The given analysis will primarily focus on the virtual classroom training challenges, which is a more specific area in comparison to a broader subject of difficulties of online education. It is important to note that training in a classroom is not comprised of mere information delivery and exchange but rather utilizes a wide range of communication channels, such as verbal and non-verbal cues, in order to facilitate the learning process. Therefore, the main challenges of virtual classroom training include computer illiteracy, limitations of virtual interaction, technological reliance, and the lack of authority figure to control the classroom’s behavior.
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One of the most evident and clear issues of training in virtual classrooms is manifested in the fact that the entire process revolves around utilizing computers and similar alternatives. In order to be able to properly use them, one needs to have some degree of computer literacy since the lack of the latter will make an educator or student be unable to participate in the session and even cause disruption. One’s computer literacy can be measured by a wide range of metrics, such as the Computer Programming Self-Efficacy Scale (CPSES), which categorizes individuals with outstanding computer programming skills as the most literate (Tsai et al., 2019). In other words, the challenge can be found in the fact that both educators and students can be illiterate, which will significantly decrease the overall quality of training delivery.
Another major pitfall of training in a virtual classroom is centered around the notion that communication through digital devices is inferior or somewhat limited compared to face-to-face interactions. It is stated that online format’s advantages can come as disadvantages in certain contexts, such as training (Keis et al., 2017). Demonstrations and illustrations can be easily done in presentations, but the lack of face-to-face interactions limits the informational flow channels. In other words, only verbal communication can take place in a virtual classroom setting, whereas non-verbal communication is restricted by various factors, such as poor quality of a camera, muted microphones, or the focus on the user interface on presentations.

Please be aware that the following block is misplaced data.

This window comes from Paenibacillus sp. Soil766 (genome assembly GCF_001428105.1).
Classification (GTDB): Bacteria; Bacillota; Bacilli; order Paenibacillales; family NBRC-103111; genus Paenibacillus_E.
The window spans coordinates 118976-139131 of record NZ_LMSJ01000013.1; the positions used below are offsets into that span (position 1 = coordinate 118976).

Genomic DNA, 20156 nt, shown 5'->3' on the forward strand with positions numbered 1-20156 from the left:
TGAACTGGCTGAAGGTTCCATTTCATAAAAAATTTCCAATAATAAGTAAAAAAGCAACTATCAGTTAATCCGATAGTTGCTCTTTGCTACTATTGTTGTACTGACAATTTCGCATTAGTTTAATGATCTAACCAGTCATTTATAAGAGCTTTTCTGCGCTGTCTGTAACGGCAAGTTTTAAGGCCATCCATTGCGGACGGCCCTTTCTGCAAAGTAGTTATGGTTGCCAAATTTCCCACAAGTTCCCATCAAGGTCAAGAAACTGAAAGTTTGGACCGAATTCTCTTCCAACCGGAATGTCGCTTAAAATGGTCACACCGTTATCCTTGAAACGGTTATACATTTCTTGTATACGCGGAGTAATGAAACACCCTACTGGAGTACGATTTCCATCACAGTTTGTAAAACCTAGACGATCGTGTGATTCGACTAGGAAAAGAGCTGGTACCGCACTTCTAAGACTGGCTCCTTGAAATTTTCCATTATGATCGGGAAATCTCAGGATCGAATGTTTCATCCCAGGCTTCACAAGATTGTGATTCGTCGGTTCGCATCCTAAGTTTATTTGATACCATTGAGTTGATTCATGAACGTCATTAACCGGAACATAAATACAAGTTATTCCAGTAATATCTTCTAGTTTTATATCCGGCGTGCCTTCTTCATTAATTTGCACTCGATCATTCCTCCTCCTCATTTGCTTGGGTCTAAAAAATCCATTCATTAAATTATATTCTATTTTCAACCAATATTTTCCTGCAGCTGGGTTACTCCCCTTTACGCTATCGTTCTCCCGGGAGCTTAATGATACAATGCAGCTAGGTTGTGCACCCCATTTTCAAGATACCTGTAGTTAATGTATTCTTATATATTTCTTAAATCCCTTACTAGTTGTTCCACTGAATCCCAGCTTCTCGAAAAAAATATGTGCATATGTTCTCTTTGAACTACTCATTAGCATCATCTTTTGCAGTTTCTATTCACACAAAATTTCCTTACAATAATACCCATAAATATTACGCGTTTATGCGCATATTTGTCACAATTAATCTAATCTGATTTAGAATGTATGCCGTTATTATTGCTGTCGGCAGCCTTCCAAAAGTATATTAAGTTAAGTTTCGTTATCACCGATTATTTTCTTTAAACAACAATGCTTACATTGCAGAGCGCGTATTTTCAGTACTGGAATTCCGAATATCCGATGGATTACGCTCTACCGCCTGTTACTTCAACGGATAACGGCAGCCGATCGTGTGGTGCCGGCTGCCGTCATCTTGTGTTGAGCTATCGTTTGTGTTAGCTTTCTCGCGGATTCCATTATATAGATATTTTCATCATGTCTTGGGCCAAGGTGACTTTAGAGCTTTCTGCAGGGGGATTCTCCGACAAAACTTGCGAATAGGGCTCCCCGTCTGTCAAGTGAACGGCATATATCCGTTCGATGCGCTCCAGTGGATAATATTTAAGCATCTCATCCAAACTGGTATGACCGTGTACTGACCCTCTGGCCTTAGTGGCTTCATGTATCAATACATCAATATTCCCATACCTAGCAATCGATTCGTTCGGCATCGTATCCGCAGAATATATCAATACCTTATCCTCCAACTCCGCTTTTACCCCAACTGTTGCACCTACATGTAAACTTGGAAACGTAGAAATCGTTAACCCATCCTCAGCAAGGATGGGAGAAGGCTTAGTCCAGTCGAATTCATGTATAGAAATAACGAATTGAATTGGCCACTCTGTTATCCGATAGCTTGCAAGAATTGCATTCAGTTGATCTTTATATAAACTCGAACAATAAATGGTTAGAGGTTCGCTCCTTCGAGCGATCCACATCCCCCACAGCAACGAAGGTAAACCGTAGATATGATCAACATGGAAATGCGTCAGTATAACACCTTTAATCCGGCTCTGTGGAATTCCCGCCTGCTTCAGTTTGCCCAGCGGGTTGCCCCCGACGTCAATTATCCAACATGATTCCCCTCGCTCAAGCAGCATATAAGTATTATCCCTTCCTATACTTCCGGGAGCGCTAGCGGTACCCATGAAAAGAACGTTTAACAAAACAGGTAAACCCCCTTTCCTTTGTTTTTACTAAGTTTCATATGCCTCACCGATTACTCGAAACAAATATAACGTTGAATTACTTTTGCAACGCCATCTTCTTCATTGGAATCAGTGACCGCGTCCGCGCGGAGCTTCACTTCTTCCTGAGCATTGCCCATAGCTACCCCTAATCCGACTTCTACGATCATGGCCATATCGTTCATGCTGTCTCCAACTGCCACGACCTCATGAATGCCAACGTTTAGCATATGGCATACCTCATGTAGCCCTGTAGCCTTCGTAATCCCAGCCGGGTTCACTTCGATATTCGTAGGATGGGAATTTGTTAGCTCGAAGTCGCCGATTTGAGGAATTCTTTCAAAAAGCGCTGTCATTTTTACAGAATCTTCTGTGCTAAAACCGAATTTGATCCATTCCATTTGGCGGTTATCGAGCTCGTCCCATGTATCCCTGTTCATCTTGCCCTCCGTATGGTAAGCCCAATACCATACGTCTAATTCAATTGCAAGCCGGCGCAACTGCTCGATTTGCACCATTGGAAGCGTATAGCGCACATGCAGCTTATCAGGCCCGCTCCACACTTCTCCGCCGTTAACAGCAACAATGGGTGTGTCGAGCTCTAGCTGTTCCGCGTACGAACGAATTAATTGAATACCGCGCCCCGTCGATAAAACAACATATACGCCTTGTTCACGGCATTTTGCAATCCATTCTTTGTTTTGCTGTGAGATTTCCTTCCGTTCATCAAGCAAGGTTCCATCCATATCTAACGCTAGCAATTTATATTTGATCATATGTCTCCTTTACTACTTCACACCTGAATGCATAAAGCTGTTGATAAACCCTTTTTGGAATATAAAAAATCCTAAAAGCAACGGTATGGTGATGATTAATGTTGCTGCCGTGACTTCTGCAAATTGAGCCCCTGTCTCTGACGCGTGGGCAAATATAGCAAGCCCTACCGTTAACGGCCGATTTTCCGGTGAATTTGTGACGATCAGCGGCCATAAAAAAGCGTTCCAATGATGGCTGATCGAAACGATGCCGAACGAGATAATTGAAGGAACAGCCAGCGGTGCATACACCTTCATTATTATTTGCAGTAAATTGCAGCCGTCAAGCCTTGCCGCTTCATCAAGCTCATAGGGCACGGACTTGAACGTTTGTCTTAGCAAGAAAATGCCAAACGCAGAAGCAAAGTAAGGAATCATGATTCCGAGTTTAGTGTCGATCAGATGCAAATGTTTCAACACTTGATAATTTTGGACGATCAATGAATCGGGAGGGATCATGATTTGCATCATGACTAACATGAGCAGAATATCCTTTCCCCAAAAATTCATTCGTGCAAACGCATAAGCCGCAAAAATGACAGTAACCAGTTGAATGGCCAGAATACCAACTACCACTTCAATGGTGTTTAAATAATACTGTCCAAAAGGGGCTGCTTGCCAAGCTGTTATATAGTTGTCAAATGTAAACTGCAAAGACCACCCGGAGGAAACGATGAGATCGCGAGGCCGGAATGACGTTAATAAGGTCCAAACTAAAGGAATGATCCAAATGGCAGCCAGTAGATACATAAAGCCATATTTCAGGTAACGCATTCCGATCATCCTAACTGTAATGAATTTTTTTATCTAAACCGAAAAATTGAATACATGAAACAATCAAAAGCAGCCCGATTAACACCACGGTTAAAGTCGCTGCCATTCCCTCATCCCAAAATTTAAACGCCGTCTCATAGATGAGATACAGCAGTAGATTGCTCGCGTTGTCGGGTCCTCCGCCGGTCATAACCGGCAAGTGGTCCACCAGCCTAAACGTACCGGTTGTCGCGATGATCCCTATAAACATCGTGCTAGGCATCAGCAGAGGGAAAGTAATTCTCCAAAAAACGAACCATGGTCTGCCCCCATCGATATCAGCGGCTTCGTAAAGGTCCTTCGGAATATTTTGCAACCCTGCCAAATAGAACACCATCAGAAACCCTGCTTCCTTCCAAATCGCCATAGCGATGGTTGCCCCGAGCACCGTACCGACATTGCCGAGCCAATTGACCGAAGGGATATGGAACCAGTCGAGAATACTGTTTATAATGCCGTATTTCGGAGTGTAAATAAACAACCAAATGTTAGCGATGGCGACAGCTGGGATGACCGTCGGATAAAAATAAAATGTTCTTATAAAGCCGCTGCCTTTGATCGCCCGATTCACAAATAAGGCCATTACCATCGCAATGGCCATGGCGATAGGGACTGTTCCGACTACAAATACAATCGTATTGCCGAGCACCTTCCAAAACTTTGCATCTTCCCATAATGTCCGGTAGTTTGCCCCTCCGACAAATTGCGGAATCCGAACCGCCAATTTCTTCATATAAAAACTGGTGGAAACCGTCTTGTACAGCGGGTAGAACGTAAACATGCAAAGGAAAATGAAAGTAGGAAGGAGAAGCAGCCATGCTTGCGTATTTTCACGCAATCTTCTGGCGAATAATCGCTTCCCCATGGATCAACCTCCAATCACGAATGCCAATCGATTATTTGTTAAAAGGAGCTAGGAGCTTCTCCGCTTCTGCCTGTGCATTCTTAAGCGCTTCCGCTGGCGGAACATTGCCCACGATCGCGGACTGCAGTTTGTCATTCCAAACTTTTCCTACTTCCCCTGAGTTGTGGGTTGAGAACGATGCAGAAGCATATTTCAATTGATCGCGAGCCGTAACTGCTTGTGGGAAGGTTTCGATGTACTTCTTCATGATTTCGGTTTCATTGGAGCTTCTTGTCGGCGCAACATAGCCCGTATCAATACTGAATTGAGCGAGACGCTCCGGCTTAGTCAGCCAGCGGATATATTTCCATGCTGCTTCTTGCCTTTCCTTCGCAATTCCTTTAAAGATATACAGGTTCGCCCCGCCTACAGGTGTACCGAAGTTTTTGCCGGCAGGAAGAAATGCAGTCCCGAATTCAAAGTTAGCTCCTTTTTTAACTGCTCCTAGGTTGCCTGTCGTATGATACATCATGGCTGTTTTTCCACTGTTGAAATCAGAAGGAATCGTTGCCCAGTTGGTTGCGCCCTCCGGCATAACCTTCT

In addition to computer literacy, technological reliance is a major challenge in regards to virtual classroom training. It is important to note that such an approach is highly dependent on technology and its functionality because any form of disruption can result from faulty devices. Online classroom training is built on assumptions that every participant of the activity, such as educators and students, have access to reliable and relatively high-speed internet as well as to a computer with a functional camera and speakers. Therefore, one can see how the absence of one of these ingredients can result in a disrupted class.
Figure of Authority
One of the major roles of an educator or instructor is rooted in the fact that he or she does not only deliver some form of information but also controls the learners’ behavior in order to ensure order within the classroom. However, in a virtual classroom setting, there are evident limitations on how effectively educators can exhibit their authority over their students, which is of paramount importance to manage and control in-classroom behaviors (Paudel, 2021).
In conclusion, one should be aware that there are a number of challenges in regard to virtual classroom training. They include computer illiteracy, limitations of virtual interaction, technological reliance, and the lack of authority figure to control the classroom’s behavior.
Keis, O., Grab, C., Schneider, A., & Öchsner, W. (2017). Online or face-to-face instruction? A qualitative study on the electrocardiogram course at the University of Ulm to examine why students choose a particular format. BMC Medical Education, 17(1), 1-8. Web.
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Paudel, P. (2021). Online education: Benefits, challenges and strategies during and after COVID-19 in higher education. International Journal on Studies in Education, 3(2), 70-85. Web.
Tsai, M.-J., Wang, C.-Y., & Hsu, P.-F. (2019). Developing the computer programming self-efficacy scale for computer literacy education. Journal of Educational Computing Research, 56(8), 1345–1360. Web.